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Public to weigh in on Navy's plans to expand test and research activities at Dahlgren
Workers at Dahlgren take measurements after a successful test firing of the electromagnetic railgun.
JOHN F. WILLIAMS/U.S. NAVY
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By RUSTY DENNEN
The public soon can weigh in on plans to expand research and testing at the Dahlgren Navy base.
The Naval Surface Warfare Center Dahlgren Division is evaluating impacts of stepped-up activities in five program areas: surface ship combat systems, ordnance, chemical and biological defense, lasers and directed energy, and force level warfare, which aims to improve integration and interoperability of battle components.
Those are contained in a draft environmental impact statement, which will be the subject of public hearings over the next two weeks in King George County, Charles County, Md., and Westmoreland County.
NSWCDD is the largest tenant command of the Naval Support Facility Dahlgren.
"Not only do we plan to increase the number of activities annually in these key program areas, but we also need to conduct some of the tests under conditions in which we do not now normally run tests, such as at night and in bad weather," according to a fact sheet on the draft report.
A "no action" option and two alternatives are described.
Alternative one would include some modest increases. The second, and preferred, alternative would increase overall research and testing activities by about 15 percent over 15 years, according to the draft EIS.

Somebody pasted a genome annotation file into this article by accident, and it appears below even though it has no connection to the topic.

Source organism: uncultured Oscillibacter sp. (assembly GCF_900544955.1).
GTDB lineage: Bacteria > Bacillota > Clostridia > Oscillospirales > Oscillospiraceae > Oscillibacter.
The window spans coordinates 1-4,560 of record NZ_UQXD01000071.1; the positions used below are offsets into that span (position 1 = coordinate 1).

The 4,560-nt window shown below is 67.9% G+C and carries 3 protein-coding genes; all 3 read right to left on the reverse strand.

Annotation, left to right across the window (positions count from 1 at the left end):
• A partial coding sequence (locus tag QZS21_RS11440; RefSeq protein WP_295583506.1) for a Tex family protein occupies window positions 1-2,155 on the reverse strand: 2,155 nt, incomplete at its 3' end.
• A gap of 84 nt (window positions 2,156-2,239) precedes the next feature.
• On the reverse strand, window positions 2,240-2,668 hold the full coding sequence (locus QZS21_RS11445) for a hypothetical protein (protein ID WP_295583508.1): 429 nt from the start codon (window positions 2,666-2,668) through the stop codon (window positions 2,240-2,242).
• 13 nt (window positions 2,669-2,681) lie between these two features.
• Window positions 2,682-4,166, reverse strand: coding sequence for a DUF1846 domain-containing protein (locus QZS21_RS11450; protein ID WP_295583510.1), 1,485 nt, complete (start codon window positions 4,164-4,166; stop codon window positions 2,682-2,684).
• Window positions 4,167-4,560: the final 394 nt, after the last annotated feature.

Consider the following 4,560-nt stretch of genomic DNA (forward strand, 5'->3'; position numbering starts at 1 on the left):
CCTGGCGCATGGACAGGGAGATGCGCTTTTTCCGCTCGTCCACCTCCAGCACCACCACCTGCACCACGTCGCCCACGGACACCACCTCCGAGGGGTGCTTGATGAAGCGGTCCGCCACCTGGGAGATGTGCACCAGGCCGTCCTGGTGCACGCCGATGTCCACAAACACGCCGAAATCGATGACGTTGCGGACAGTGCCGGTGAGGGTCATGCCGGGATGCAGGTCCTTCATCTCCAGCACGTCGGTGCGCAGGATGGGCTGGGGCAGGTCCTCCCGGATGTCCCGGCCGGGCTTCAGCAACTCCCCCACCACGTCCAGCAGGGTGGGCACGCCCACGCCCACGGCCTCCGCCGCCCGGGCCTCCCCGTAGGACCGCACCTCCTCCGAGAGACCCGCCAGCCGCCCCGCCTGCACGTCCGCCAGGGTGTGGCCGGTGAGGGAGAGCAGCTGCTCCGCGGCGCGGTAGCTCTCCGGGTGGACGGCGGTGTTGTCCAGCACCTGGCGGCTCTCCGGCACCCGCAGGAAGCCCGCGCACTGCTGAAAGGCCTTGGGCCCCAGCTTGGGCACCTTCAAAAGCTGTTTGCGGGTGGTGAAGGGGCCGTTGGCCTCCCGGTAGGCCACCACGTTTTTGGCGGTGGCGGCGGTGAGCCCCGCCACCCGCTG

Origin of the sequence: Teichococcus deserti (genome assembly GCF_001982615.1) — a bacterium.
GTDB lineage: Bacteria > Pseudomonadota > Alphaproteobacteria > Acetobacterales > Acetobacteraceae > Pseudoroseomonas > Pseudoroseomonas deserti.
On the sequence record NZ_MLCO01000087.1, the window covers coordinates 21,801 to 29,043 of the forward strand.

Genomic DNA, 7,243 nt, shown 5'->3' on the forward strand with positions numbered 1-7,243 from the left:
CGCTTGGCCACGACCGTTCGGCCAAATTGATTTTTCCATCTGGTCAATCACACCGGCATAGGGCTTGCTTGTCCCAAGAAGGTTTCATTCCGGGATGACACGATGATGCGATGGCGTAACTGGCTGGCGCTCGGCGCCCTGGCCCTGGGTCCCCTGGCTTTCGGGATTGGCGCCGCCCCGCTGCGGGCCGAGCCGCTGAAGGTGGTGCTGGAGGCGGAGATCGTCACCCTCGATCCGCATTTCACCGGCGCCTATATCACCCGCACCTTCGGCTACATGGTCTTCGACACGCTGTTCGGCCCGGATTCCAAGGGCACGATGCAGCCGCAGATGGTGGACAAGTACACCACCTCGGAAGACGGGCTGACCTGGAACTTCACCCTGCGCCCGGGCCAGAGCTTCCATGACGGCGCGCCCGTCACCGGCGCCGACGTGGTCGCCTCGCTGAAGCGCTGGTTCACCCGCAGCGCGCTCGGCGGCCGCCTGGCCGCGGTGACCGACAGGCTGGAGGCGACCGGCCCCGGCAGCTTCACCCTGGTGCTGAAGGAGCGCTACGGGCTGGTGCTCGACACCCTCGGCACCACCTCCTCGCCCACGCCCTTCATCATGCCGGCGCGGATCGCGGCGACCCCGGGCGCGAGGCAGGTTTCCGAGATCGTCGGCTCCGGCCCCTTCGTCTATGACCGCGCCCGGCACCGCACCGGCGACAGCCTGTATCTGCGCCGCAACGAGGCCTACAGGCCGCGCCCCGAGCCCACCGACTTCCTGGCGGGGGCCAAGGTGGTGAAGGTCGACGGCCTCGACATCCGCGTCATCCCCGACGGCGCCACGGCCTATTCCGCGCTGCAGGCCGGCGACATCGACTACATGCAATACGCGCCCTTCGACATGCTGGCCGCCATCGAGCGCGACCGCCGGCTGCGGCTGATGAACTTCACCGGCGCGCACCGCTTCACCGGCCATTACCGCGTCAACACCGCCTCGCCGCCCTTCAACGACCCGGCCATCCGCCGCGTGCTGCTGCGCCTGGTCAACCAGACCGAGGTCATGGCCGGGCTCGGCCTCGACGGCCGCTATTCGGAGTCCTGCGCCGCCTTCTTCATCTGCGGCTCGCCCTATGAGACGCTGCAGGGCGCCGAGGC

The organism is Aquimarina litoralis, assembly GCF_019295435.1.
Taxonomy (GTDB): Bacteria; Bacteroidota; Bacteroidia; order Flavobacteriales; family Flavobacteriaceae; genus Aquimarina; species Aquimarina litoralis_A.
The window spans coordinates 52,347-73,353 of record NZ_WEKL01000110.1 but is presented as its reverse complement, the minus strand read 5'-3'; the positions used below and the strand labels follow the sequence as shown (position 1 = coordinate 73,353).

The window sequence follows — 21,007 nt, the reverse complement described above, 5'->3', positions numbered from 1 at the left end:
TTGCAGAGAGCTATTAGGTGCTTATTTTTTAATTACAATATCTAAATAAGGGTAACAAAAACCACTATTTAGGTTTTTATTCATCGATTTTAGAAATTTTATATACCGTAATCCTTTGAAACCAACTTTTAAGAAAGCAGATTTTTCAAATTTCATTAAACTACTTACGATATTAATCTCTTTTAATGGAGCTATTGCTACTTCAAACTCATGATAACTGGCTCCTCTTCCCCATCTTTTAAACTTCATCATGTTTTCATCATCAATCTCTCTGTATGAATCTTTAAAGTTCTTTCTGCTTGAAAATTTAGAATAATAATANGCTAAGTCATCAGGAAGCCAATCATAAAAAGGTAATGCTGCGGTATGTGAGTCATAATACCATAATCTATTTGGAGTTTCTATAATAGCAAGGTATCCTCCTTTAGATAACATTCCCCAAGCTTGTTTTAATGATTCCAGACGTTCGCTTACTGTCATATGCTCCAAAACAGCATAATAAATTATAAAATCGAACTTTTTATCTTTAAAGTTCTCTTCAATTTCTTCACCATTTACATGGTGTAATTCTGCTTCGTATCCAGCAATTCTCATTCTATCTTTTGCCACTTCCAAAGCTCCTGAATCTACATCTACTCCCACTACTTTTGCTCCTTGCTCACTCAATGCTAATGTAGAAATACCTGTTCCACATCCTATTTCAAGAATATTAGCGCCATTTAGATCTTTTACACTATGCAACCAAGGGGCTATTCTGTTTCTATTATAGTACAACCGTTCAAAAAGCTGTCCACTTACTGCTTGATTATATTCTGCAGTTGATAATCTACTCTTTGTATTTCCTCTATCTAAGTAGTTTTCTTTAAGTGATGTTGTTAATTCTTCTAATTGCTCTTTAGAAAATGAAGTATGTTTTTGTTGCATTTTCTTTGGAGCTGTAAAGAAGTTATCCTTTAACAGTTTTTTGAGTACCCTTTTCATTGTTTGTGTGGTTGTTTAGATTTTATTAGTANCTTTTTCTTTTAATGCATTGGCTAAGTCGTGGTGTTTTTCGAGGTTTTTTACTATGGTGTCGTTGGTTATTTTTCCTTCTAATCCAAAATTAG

For example, electromagnetic operations would increase from about 480 planned operations a year currently to 680 under alternative two.
Electromagnetic warfare is a growing program at Dahlgren. NSWCDD recently began testing a prototype launcher for an electromagnetic railgun that will use a massive pulse of electricity to fire a projectile over great distances.
Laser tests would increase from 60 events yearly at 100 kilowatts maximum power, to 145 at 500 kilowatts.
Chemical and biological sensor tests would rise significantly under alternative two, from 12 to 70 events. Among other programs, sensors are being developed for ships and other equipment.
Use of the Potomac River Test Range, which runs from Dahlgren to the mouth of the Potomac River, would increase from the current 750 hours to 1,000 hours under the preferred alternative. But the number of projectiles tested would remain at 4,700 per year.
Detonations at ordnance test areas would increase from 190 to 230. Up to 1,000 pounds of explosive are used in those tests.
Potential environmental impacts include noise, endangered species, Potomac River birds, human health and safety, hazardous materials, cultural resources, utilities, and air and water quality.
On the noise impacts, for example, the draft report says that though small-arms firing would increase by 400 percent and ordnance detonations by 21 percent, "there would be no significant overall increase in noise levels," and that ordnance tests would have "minor, long-term direct, negative impacts" and similar impacts with respect to vibration.
Another example: Electromagnetic programs, it says, would have a "negligible" effect on the electric power grid. Cumulative impacts, according to the draft report, would be negligible or minor.Read the draft report, navsea.navy.mil/nswc/dahlgren/EIS/EIS-to-Date/draft_EIS.aspx
Rusty Dennen: 540/374-5431
Public hearings on the draft environmental impact statement will be held from 6-8 p.m. on:SEPT. 11, Newburg Volunteer Rescue Squad and Fire Department, Newburg, Md. SEPT. 12, A.T. Johnson Alumni Museum in Montross. SEPT. 13 at the University of Mary Washington Dahlgren Campus off U.S. 301 in King George.